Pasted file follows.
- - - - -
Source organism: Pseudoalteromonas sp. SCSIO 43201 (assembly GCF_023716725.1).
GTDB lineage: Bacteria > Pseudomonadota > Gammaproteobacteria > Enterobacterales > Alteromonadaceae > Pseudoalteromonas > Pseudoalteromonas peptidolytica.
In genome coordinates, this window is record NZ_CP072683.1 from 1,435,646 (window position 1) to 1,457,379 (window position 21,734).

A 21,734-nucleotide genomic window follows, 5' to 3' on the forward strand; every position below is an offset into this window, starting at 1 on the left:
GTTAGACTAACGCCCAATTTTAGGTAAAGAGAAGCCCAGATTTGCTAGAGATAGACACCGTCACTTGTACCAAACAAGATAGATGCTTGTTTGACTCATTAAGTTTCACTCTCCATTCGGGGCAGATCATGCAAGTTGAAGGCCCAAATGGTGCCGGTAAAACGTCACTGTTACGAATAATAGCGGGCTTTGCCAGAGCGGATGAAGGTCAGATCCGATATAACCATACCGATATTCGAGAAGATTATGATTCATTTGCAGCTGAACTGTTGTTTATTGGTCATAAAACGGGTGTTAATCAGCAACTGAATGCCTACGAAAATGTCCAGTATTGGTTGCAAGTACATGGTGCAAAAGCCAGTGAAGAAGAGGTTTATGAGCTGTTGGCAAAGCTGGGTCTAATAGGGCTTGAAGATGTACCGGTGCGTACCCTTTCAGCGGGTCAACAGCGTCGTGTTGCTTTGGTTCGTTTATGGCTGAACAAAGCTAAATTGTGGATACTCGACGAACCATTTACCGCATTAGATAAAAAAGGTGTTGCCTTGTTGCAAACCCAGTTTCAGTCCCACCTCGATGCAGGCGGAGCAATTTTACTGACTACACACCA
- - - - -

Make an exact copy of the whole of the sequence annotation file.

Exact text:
Source organism: Pseudoalteromonas sp. SCSIO 43201 (assembly GCF_023716725.1).
GTDB lineage: Bacteria > Pseudomonadota > Gammaproteobacteria > Enterobacterales > Alteromonadaceae > Pseudoalteromonas > Pseudoalteromonas peptidolytica.
In genome coordinates, this window is record NZ_CP072683.1 from 1,435,646 (window position 1) to 1,457,379 (window position 21,734).

A 21,734-nucleotide genomic window follows, 5' to 3' on the forward strand; every position below is an offset into this window, starting at 1 on the left:
GTTAGACTAACGCCCAATTTTAGGTAAAGAGAAGCCCAGATTTGCTAGAGATAGACACCGTCACTTGTACCAAACAAGATAGATGCTTGTTTGACTCATTAAGTTTCACTCTCCATTCGGGGCAGATCATGCAAGTTGAAGGCCCAAATGGTGCCGGTAAAACGTCACTGTTACGAATAATAGCGGGCTTTGCCAGAGCGGATGAAGGTCAGATCCGATATAACCATACCGATATTCGAGAAGATTATGATTCATTTGCAGCTGAACTGTTGTTTATTGGTCATAAAACGGGTGTTAATCAGCAACTGAATGCCTACGAAAATGTCCAGTATTGGTTGCAAGTACATGGTGCAAAAGCCAGTGAAGAAGAGGTTTATGAGCTGTTGGCAAAGCTGGGTCTAATAGGGCTTGAAGATGTACCGGTGCGTACCCTTTCAGCGGGTCAACAGCGTCGTGTTGCTTTGGTTCGTTTATGGCTGAACAAAGCTAAATTGTGGATACTCGACGAACCATTTACCGCATTAGATAAAAAAGGTGTTGCCTTGTTGCAAACCCAGTTTCAGTCCCACCTCGATGCAGGCGGAGCAATTTTACTGACTACACACCA